Groundwater input affecting plant distribution by controlling ammonium and iron availability

Authors: Lucassen, Esther C.H.E.T.; Smolders, Alfons J.P.; Boedeltje, Ger; van den Munckhof, Piet J.J.; Roelofs, Jan G.M.

Source: Journal of Vegetation Science, Volume 17, Number 4, August 2006 , pp. 425-434(10)

Publisher: Opulus Press

Buy & download fulltext article:

OR

Price: $28.00 plus tax (Refund Policy)

Abstract:

Question: How does groundwater input affect plant distribution in Alnus glutinosa (black alder) carrs?

Location: Alder carrs along the river Meuse, SE Netherlands.

Methods: Three types of site, characterized by groundwater flow, were sampled in 17 A. glutinos a carrs. Vegetation and abiotic data (soil and water chemistry) were collected and analysed using a Canonical Correspondence Analysis. Based on the results, a laboratory experiment tested the effect of groundwater input (Ca2+) on pore water chemistry (NH4+ availability).

Results: Environmental factors indicating groundwater input (Ca2+ and Fe2+), correlating with the NH4+ concentration in the pore water, best explained the variation in plant distribution. NH4+ availability was determined by Ca2+ input via the groundwater and subsequent competition for exchange sites in the sediment. As a result, nutrient-poor seepage locations fully fed by groundwater were dominated by small iron resistant plants such as Caltha palustris and Equisetum fluviatile. More nutrient-rich locations, fed by a combination of groundwater and surface water, allowed the growth of taller iron resistant plant species such as Carex paniculata. Nutrient-rich locations with stagnating surface water were hardly fed by groundwater, allowing the occurrence of fast growing and less iron tolerant wetland grasses such as Glyceria fluitans and G. maxima.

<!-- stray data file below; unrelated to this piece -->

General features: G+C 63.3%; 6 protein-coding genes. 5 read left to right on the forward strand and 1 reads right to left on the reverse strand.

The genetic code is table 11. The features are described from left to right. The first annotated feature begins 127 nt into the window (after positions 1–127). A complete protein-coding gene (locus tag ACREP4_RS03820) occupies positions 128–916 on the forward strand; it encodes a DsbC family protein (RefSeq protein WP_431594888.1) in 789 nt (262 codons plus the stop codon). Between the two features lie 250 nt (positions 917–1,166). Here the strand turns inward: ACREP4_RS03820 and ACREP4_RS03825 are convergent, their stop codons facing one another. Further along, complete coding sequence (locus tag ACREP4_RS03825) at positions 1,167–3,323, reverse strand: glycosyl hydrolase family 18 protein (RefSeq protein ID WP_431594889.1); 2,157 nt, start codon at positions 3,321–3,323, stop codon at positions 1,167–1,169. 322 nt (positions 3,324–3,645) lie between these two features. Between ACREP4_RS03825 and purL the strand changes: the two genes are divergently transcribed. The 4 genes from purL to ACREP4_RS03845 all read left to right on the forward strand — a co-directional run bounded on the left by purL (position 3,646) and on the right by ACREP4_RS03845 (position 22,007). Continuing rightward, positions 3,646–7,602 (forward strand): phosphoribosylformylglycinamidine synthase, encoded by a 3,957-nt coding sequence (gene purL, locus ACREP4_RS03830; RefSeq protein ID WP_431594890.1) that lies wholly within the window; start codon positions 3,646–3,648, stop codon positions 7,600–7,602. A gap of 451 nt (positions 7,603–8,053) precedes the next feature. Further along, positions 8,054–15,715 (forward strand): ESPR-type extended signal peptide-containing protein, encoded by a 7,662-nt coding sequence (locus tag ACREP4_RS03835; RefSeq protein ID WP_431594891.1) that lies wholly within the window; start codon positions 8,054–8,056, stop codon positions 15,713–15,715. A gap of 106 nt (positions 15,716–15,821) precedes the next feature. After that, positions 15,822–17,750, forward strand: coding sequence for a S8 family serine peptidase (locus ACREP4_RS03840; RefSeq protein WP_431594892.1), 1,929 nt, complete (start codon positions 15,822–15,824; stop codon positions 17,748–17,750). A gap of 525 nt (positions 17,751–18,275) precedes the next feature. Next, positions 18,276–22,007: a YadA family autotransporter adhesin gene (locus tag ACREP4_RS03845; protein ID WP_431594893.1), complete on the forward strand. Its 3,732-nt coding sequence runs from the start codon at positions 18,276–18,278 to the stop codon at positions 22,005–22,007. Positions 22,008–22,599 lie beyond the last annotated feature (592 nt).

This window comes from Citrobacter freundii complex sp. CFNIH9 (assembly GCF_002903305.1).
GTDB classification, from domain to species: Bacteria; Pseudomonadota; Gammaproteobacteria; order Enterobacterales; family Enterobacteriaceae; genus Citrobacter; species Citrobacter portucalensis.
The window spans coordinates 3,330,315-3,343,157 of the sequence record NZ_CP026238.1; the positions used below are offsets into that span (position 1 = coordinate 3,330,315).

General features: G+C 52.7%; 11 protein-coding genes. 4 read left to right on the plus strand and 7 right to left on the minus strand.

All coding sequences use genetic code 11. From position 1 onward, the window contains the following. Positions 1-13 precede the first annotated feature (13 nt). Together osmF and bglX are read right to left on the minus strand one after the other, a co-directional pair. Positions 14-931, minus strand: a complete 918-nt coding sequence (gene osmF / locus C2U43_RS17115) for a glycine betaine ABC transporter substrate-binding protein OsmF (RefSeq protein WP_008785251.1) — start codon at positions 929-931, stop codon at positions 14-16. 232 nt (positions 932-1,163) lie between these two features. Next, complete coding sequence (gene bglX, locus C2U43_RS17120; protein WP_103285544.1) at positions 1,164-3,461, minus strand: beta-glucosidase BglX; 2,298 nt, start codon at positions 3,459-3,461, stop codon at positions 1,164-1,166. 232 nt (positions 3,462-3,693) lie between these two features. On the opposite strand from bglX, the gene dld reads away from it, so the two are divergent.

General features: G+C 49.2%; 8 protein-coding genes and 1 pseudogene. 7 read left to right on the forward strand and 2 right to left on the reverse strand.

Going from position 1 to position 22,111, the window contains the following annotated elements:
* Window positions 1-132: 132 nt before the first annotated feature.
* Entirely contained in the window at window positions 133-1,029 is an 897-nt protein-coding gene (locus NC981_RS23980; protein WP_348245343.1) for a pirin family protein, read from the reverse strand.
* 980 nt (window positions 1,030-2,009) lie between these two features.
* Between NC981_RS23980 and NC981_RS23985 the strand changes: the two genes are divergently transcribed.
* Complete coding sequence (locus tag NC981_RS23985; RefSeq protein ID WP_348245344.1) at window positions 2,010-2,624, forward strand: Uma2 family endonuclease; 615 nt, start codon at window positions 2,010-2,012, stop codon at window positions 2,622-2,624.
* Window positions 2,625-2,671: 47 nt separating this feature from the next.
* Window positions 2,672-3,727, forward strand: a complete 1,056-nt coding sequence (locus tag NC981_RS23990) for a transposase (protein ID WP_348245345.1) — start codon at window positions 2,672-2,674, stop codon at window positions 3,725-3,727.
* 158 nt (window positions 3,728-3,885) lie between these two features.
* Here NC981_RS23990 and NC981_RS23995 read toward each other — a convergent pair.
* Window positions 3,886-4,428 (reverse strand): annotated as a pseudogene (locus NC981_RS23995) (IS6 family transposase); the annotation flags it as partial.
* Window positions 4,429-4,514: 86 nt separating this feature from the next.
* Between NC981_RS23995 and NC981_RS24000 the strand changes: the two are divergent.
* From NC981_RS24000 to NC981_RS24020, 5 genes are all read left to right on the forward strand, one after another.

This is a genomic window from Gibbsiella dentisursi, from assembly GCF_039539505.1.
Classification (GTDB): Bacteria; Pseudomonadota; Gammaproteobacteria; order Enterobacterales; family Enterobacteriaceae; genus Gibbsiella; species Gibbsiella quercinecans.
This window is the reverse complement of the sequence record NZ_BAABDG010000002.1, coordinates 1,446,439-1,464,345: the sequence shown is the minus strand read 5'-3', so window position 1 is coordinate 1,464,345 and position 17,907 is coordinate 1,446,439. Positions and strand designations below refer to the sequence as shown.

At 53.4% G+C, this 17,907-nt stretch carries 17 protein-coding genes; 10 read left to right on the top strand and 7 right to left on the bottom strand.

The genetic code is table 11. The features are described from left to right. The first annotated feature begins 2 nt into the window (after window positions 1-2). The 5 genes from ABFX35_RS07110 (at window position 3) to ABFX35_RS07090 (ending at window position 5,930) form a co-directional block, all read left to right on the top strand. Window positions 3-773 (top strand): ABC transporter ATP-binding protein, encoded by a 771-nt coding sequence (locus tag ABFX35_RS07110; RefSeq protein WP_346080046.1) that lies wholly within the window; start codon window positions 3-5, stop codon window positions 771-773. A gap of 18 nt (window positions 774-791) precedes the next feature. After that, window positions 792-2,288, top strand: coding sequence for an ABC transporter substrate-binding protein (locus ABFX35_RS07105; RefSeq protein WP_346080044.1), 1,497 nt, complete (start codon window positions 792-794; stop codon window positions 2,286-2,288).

Conclusion: Groundwater input affects plant composition in A. glutinosa carrs along the river Meuse by determining nutrient availability (ammonium) and concentrations of toxic iron.

Keywords: CALCIUM; CATION EXCHANGE; FEN; IRON TOXICITY; METAL

Document Type: Research Article

Publication date: August 1, 2006

More about this publication?
Related content

Tools

Key

Free Content
Free content
New Content
New content
Open Access Content
Open access content
Subscribed Content
Subscribed content
Free Trial Content
Free trial content

Text size:

A | A | A | A
Share this item with others: These icons link to social bookmarking sites where readers can share and discover new web pages. print icon Print this page